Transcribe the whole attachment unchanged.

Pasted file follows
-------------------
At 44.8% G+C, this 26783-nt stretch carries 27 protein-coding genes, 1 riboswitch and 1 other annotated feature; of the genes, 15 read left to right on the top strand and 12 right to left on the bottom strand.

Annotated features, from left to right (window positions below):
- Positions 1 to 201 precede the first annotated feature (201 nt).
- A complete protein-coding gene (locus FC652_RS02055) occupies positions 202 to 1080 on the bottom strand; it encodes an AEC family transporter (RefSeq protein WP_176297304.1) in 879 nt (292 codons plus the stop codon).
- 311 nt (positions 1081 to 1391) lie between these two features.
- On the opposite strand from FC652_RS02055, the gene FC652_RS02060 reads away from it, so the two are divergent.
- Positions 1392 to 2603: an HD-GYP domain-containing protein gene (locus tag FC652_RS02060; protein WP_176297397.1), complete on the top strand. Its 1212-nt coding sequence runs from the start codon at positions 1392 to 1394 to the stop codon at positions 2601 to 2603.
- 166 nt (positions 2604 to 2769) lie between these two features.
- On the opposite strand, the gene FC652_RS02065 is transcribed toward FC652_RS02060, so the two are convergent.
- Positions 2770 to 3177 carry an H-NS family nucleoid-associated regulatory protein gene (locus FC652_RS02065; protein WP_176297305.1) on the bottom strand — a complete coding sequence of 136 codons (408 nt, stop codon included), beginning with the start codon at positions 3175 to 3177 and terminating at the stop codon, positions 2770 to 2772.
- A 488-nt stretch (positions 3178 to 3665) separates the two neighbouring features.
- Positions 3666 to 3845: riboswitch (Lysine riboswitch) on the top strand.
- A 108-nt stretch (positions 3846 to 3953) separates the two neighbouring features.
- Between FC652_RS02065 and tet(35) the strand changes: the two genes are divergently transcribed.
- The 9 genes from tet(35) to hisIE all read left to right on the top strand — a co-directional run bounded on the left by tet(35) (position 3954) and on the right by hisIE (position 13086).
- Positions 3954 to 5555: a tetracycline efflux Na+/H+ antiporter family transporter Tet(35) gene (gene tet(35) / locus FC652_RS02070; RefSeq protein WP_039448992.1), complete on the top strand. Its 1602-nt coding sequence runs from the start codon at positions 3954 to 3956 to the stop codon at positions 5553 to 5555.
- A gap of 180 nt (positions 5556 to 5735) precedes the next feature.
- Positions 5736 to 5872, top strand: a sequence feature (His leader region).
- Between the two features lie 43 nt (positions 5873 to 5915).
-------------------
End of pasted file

At 44.8% G+C, this 26783-nt stretch carries 27 protein-coding genes, 1 riboswitch and 1 other annotated feature; of the genes, 15 read left to right on the top strand and 12 right to left on the bottom strand.

Annotated features, from left to right (window positions below):
- Positions 1 to 201 precede the first annotated feature (201 nt).
- A complete protein-coding gene (locus FC652_RS02055) occupies positions 202 to 1080 on the bottom strand; it encodes an AEC family transporter (RefSeq protein WP_176297304.1) in 879 nt (292 codons plus the stop codon).
- 311 nt (positions 1081 to 1391) lie between these two features.
- On the opposite strand from FC652_RS02055, the gene FC652_RS02060 reads away from it, so the two are divergent.
- Positions 1392 to 2603: an HD-GYP domain-containing protein gene (locus tag FC652_RS02060; protein WP_176297397.1), complete on the top strand. Its 1212-nt coding sequence runs from the start codon at positions 1392 to 1394 to the stop codon at positions 2601 to 2603.
- 166 nt (positions 2604 to 2769) lie between these two features.
- On the opposite strand, the gene FC652_RS02065 is transcribed toward FC652_RS02060, so the two are convergent.
- Positions 2770 to 3177 carry an H-NS family nucleoid-associated regulatory protein gene (locus FC652_RS02065; protein WP_176297305.1) on the bottom strand — a complete coding sequence of 136 codons (408 nt, stop codon included), beginning with the start codon at positions 3175 to 3177 and terminating at the stop codon, positions 2770 to 2772.
- A 488-nt stretch (positions 3178 to 3665) separates the two neighbouring features.
- Positions 3666 to 3845: riboswitch (Lysine riboswitch) on the top strand.
- A 108-nt stretch (positions 3846 to 3953) separates the two neighbouring features.
- Between FC652_RS02065 and tet(35) the strand changes: the two genes are divergently transcribed.
- The 9 genes from tet(35) to hisIE all read left to right on the top strand — a co-directional run bounded on the left by tet(35) (position 3954) and on the right by hisIE (position 13086).
- Positions 3954 to 5555: a tetracycline efflux Na+/H+ antiporter family transporter Tet(35) gene (gene tet(35) / locus FC652_RS02070; RefSeq protein WP_039448992.1), complete on the top strand. Its 1602-nt coding sequence runs from the start codon at positions 3954 to 3956 to the stop codon at positions 5553 to 5555.
- A gap of 180 nt (positions 5556 to 5735) precedes the next feature.
- Positions 5736 to 5872, top strand: a sequence feature (His leader region).
- Between the two features lie 43 nt (positions 5873 to 5915).